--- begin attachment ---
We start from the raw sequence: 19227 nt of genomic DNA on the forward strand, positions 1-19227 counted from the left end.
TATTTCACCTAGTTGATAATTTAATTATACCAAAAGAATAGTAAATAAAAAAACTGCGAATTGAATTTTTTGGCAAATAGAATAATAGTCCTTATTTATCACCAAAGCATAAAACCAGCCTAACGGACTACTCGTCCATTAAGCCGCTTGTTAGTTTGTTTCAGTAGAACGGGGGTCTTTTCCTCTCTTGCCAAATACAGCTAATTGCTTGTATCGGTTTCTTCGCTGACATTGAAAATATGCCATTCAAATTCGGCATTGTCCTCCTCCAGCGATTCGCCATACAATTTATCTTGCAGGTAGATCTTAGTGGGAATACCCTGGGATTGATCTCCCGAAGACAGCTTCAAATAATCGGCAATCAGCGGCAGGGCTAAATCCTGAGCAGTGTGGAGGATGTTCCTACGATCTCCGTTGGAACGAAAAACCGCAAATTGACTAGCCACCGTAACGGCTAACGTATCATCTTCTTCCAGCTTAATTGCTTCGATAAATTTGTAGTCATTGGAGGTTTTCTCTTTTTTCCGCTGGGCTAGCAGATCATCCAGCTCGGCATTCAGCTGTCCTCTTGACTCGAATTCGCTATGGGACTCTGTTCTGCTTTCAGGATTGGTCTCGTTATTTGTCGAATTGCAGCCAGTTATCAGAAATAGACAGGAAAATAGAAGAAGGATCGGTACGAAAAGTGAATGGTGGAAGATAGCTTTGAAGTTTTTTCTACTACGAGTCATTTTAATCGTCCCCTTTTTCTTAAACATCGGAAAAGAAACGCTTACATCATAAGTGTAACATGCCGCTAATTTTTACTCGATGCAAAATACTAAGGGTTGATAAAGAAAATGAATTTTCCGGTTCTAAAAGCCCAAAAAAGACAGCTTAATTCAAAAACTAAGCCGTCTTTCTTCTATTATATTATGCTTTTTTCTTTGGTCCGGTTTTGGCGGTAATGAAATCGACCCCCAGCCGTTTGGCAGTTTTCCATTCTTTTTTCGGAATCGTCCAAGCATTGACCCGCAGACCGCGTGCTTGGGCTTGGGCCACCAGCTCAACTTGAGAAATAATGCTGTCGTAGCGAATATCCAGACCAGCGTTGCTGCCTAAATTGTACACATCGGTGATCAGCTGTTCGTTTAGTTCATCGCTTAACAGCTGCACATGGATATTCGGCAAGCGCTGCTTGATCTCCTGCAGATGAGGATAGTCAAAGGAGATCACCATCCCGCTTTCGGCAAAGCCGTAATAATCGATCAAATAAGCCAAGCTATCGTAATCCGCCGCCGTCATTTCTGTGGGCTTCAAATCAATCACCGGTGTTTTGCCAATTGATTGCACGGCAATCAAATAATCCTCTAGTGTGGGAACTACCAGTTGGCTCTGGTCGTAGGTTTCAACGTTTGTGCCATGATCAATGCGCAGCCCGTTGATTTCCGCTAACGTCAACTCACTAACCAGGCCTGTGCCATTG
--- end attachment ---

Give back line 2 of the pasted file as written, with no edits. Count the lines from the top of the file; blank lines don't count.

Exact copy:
TATTTCACCTAGTTGATAATTTAATTATACCAAAAGAATAGTAAATAAAAAAACTGCGAATTGAATTTTTTGGCAAATAGAATAATAGTCCTTATTTATCACCAAAGCATAAAACCAGCCTAACGGACTACTCGTCCATTAAGCCGCTTGTTAGTTTGTTTCAGTAGAACGGGGGTCTTTTCCTCTCTTGCCAAATACAGCTAATTGCTTGTATCGGTTTCTTCGCTGACATTGAAAATATGCCATTCAAATTCGGCATTGTCCTCCTCCAGCGATTCGCCATACAATTTATCTTGCAGGTAGATCTTAGTGGGAATACCCTGGGATTGATCTCCCGAAGACAGCTTCAAATAATCGGCAATCAGCGGCAGGGCTAAATCCTGAGCAGTGTGGAGGATGTTCCTACGATCTCCGTTGGAACGAAAAACCGCAAATTGACTAGCCACCGTAACGGCTAACGTATCATCTTCTTCCAGCTTAATTGCTTCGATAAATTTGTAGTCATTGGAGGTTTTCTCTTTTTTCCGCTGGGCTAGCAGATCATCCAGCTCGGCATTCAGCTGTCCTCTTGACTCGAATTCGCTATGGGACTCTGTTCTGCTTTCAGGATTGGTCTCGTTATTTGTCGAATTGCAGCCAGTTATCAGAAATAGACAGGAAAATAGAAGAAGGATCGGTACGAAAAGTGAATGGTGGAAGATAGCTTTGAAGTTTTTTCTACTACGAGTCATTTTAATCGTCCCCTTTTTCTTAAACATCGGAAAAGAAACGCTTACATCATAAGTGTAACATGCCGCTAATTTTTACTCGATGCAAAATACTAAGGGTTGATAAAGAAAATGAATTTTCCGGTTCTAAAAGCCCAAAAAAGACAGCTTAATTCAAAAACTAAGCCGTCTTTCTTCTATTATATTATGCTTTTTTCTTTGGTCCGGTTTTGGCGGTAATGAAATCGACCCCCAGCCGTTTGGCAGTTTTCCATTCTTTTTTCGGAATCGTCCAAGCATTGACCCGCAGACCGCGTGCTTGGGCTTGGGCCACCAGCTCAACTTGAGAAATAATGCTGTCGTAGCGAATATCCAGACCAGCGTTGCTGCCTAAATTGTACACATCGGTGATCAGCTGTTCGTTTAGTTCATCGCTTAACAGCTGCACATGGATATTCGGCAAGCGCTGCTTGATCTCCTGCAGATGAGGATAGTCAAAGGAGATCACCATCCCGCTTTCGGCAAAGCCGTAATAATCGATCAAATAAGCCAAGCTATCGTAATCCGCCGCCGTCATTTCTGTGGGCTTCAAATCAATCACCGGTGTTTTGCCAATTGATTGCACGGCAATCAAATAATCCTCTAGTGTGGGAACTACCAGTTGGCTCTGGTCGTAGGTTTCAACGTTTGTGCCATGATCAATGCGCAGCCCGTTGATTTCCGCTAACGTCAACTCACTAACCAGGCCTGTGCCATTG